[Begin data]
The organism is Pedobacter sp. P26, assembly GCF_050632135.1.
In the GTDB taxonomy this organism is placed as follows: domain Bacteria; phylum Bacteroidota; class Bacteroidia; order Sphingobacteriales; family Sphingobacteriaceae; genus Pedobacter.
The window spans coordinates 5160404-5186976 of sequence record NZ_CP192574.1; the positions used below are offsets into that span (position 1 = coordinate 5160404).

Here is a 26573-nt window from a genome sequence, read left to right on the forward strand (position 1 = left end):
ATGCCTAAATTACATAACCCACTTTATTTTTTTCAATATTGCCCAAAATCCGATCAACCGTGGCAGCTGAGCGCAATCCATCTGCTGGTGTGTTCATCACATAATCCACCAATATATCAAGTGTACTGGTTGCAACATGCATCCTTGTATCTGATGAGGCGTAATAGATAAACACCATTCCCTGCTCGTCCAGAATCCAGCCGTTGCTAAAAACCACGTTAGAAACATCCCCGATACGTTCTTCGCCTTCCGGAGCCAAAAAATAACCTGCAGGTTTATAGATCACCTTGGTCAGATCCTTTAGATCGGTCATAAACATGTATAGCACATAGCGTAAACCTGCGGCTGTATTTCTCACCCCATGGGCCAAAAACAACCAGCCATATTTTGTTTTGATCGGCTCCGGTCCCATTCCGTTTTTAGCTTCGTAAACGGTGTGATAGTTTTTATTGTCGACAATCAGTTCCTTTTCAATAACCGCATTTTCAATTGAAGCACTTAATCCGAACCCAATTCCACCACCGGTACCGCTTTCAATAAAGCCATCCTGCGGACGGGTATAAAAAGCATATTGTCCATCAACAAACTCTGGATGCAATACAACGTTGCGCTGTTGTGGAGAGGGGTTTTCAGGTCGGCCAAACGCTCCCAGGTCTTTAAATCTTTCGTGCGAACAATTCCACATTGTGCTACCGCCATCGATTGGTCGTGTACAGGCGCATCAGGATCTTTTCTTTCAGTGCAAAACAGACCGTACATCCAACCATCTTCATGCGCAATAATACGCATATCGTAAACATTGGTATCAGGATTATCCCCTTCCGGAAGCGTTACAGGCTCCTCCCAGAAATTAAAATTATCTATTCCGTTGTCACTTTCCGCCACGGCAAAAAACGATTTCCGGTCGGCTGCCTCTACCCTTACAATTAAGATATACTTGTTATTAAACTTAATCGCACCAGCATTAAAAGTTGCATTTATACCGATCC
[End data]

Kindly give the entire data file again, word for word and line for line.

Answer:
The organism is Pedobacter sp. P26, assembly GCF_050632135.1.
In the GTDB taxonomy this organism is placed as follows: domain Bacteria; phylum Bacteroidota; class Bacteroidia; order Sphingobacteriales; family Sphingobacteriaceae; genus Pedobacter.
The window spans coordinates 5160404-5186976 of sequence record NZ_CP192574.1; the positions used below are offsets into that span (position 1 = coordinate 5160404).

Here is a 26573-nt window from a genome sequence, read left to right on the forward strand (position 1 = left end):
ATGCCTAAATTACATAACCCACTTTATTTTTTTCAATATTGCCCAAAATCCGATCAACCGTGGCAGCTGAGCGCAATCCATCTGCTGGTGTGTTCATCACATAATCCACCAATATATCAAGTGTACTGGTTGCAACATGCATCCTTGTATCTGATGAGGCGTAATAGATAAACACCATTCCCTGCTCGTCCAGAATCCAGCCGTTGCTAAAAACCACGTTAGAAACATCCCCGATACGTTCTTCGCCTTCCGGAGCCAAAAAATAACCTGCAGGTTTATAGATCACCTTGGTCAGATCCTTTAGATCGGTCATAAACATGTATAGCACATAGCGTAAACCTGCGGCTGTATTTCTCACCCCATGGGCCAAAAACAACCAGCCATATTTTGTTTTGATCGGCTCCGGTCCCATTCCGTTTTTAGCTTCGTAAACGGTGTGATAGTTTTTATTGTCGACAATCAGTTCCTTTTCAATAACCGCATTTTCAATTGAAGCACTTAATCCGAACCCAATTCCACCACCGGTACCGCTTTCAATAAAGCCATCCTGCGGACGGGTATAAAAAGCATATTGTCCATCAACAAACTCTGGATGCAATACAACGTTGCGCTGTTGTGGAGAGGGGTTTTCAGGTCGGCCAAACGCTCCCAGGTCTTTAAATCTTTCGTGCGAACAATTCCACATTGTGCTACCGCCATCGATTGGTCGTGTACAGGCGCATCAGGATCTTTTCTTTCAGTGCAAAACAGACCGTACATCCAACCATCTTCATGCGCAATAATACGCATATCGTAAACATTGGTATCAGGATTATCCCCTTCCGGAAGCGTTACAGGCTCCTCCCAGAAATTAAAATTATCTATTCCGTTGTCACTTTCCGCCACGGCAAAAAACGATTTCCGGTCGGCTGCCTCTACCCTTACAATTAAGATATACTTGTTATTAAACTTAATCGCACCAGCATTAAAAGTTGCATTTATACCGATCC